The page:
Flirting can be, many times, a gateway to true romance. Learning how to flirt involves recognizing a mix of communication, humor, non-verbal signals and interpersonal chemistry. But flirting is not rocket science. In fact, if you're not a natural flirt, this eHow can help you can learn the simple social skills that will attract others to you.
Start by working on your self-esteem. The underlying key to all flirtation is confidence, the magical charm that makes others want to get to know you.
Smile, smile, smile.
Think playful thoughts when gearing up to flirt. Flirts are fun and engaging, and they love to play with others.
Compliment a stranger or acquaintance on his or her clothes, eyes, smile or sense of humor for starters.
Keep your body language open and inviting: make eye contact, lightly touch the person's hand or arm when telling a story, toss your head back when you laugh.
Initiate stimulating conversation. At a loss for words? Ask open-ended questions about the flirtee's job, hometown, family, recent movies seen, or thoughts about a painting on the wall.
Open up about yourself, giving someone even more reason to like you. But don't go on and on - the goal is to engage and intrigue, not bore.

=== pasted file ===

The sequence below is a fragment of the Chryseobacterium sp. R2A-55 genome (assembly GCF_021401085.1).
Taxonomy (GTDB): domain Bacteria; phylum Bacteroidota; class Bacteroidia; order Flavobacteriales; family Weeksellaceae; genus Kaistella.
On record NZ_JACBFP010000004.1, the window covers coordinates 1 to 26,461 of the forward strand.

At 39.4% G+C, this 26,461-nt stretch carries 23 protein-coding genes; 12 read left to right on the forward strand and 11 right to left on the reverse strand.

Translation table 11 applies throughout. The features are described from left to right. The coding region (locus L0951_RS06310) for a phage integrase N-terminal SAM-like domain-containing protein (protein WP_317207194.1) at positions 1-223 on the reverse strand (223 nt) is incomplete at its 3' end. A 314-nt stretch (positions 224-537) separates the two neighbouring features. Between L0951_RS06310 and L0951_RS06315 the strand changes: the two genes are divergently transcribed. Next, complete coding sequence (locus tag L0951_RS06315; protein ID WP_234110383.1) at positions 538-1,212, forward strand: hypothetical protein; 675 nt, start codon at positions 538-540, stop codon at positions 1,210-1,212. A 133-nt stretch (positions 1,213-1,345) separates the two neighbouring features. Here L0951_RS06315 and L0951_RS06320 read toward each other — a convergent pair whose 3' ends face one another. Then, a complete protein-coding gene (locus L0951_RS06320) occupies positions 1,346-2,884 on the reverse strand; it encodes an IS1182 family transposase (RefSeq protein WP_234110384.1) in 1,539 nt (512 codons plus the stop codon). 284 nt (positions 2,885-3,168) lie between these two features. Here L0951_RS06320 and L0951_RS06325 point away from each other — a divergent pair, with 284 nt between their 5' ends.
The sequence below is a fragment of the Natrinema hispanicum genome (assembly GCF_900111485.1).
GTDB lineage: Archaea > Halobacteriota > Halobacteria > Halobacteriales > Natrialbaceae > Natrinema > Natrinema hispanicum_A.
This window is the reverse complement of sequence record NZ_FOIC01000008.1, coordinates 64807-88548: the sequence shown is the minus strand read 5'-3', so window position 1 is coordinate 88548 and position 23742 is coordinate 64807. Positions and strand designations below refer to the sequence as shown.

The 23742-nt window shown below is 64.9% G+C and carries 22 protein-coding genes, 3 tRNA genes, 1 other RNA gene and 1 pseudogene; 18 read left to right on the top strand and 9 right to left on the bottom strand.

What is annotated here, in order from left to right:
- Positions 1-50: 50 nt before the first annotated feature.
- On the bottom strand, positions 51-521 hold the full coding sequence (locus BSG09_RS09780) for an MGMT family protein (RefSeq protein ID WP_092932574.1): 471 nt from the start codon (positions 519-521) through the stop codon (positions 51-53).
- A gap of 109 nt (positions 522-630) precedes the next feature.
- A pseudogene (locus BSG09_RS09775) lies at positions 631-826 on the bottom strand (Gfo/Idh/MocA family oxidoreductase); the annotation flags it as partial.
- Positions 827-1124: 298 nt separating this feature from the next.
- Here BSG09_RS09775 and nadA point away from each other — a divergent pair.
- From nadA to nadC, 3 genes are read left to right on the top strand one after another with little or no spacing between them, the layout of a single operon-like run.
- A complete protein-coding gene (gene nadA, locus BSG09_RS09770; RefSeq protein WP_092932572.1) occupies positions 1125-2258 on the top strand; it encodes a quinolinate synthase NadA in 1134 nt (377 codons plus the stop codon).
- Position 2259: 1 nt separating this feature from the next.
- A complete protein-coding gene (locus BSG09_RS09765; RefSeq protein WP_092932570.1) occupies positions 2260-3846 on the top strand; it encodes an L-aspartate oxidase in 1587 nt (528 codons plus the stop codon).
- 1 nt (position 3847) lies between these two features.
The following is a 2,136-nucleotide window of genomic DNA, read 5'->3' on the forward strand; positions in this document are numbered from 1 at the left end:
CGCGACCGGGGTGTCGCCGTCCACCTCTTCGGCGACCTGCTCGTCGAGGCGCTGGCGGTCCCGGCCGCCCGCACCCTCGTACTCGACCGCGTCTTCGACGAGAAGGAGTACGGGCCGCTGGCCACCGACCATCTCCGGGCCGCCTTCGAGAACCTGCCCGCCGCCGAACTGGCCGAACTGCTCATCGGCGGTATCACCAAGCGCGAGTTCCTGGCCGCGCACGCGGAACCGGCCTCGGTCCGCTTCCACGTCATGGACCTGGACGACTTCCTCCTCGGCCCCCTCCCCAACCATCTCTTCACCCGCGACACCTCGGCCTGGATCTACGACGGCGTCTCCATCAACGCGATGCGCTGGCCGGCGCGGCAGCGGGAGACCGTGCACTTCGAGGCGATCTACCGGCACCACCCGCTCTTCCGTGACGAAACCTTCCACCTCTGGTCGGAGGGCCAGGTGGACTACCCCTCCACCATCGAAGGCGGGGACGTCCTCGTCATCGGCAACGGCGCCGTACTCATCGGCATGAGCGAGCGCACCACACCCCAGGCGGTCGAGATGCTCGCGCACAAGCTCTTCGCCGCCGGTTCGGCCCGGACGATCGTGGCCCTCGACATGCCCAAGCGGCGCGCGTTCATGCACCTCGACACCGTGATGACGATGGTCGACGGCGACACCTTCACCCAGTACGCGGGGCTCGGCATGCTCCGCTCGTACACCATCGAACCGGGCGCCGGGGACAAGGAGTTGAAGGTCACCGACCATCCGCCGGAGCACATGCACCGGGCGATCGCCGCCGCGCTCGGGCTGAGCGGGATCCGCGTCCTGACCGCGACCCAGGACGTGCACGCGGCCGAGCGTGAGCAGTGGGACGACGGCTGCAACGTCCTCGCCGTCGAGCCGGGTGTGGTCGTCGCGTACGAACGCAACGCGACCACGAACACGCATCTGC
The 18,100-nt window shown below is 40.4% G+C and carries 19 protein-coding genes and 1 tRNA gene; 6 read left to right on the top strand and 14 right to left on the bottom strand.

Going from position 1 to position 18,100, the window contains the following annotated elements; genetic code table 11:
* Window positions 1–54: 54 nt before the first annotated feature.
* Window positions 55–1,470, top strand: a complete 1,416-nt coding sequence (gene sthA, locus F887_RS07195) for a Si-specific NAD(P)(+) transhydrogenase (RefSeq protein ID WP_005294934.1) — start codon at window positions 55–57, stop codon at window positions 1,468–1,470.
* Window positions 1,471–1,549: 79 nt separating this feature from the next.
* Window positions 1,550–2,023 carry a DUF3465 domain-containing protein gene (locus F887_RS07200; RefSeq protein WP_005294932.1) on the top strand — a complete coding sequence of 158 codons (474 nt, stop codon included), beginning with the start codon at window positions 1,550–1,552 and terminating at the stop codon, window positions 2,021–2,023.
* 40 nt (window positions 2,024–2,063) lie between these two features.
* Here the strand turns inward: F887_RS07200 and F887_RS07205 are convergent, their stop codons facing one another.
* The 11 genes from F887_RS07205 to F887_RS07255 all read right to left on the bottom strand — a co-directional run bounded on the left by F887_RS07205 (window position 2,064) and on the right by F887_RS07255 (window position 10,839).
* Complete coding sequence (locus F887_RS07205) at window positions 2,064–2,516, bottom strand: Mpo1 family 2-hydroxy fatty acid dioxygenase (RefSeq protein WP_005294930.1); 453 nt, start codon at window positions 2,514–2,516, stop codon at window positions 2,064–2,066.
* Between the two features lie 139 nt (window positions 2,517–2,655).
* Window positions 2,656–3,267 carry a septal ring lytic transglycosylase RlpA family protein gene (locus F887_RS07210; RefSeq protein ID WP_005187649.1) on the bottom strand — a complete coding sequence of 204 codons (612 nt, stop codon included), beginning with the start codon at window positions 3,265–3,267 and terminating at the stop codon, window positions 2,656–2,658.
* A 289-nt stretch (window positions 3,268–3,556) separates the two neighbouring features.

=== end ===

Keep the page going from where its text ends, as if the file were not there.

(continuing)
Gauge the person's interest carefully. If you sense a flashing red light - or worse, smug ridicule - make your exit graciously, and immediately. You've got nicer people to meet.
Progress in your flirtation, paying attention to cues from the object of your interest. If you perceive a sensual or sexual connection, make a bold move - ask for a date.
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- Avoid negative body language such as crossing your arms, scowling, appearing overly stressed, looking downward or walking in a hurry when you don't really need to.
- Give yourself time to learn what types of conversation starters work for you. Practice flirting whenever you can - at the grocery store or Laundromat, or with your friends.
- Sexually suggestive remarks or touching are inappropriate among co-workers. Keep any office flirting G-rated at all times.